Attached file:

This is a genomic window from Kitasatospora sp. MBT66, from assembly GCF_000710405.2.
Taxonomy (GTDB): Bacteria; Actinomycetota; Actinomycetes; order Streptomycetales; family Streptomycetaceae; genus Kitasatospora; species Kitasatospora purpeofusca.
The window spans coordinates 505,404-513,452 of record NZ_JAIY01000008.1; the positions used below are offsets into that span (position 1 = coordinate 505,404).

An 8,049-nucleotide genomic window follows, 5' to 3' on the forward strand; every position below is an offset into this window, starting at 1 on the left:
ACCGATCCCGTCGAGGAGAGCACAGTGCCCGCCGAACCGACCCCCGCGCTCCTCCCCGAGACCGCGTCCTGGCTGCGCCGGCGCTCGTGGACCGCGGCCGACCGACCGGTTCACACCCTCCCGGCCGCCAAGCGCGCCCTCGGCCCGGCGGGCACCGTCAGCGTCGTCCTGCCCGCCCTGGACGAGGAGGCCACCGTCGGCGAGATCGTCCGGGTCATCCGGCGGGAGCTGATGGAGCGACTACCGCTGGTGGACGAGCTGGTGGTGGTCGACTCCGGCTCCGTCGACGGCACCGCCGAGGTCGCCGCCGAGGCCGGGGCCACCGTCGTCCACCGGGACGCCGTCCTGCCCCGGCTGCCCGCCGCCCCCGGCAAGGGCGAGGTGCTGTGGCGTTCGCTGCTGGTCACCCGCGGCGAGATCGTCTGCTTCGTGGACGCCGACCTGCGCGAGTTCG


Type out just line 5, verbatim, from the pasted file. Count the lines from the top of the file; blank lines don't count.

ACCGATCCCGTCGAGGAGAGCACAGTGCCCGCCGAACCGACCCCCGCGCTCCTCCCCGAGACCGCGTCCTGGCTGCGCCGGCGCTCGTGGACCGCGGCCGACCGACCGGTTCACACCCTCCCGGCCGCCAAGCGCGCCCTCGGCCCGGCGGGCACCGTCAGCGTCGTCCTGCCCGCCCTGGACGAGGAGGCCACCGTCGGCGAGATCGTCCGGGTCATCCGGCGGGAGCTGATGGAGCGACTACCGCTGGTGGACGAGCTGGTGGTGGTCGACTCCGGCTCCGTCGACGGCACCGCCGAGGTCGCCGCCGAGGCCGGGGCCACCGTCGTCCACCGGGACGCCGTCCTGCCCCGGCTGCCCGCCGCCCCCGGCAAGGGCGAGGTGCTGTGGCGTTCGCTGCTGGTCACCCGCGGCGAGATCGTCTGCTTCGTGGACGCCGACCTGCGCGAGTTCG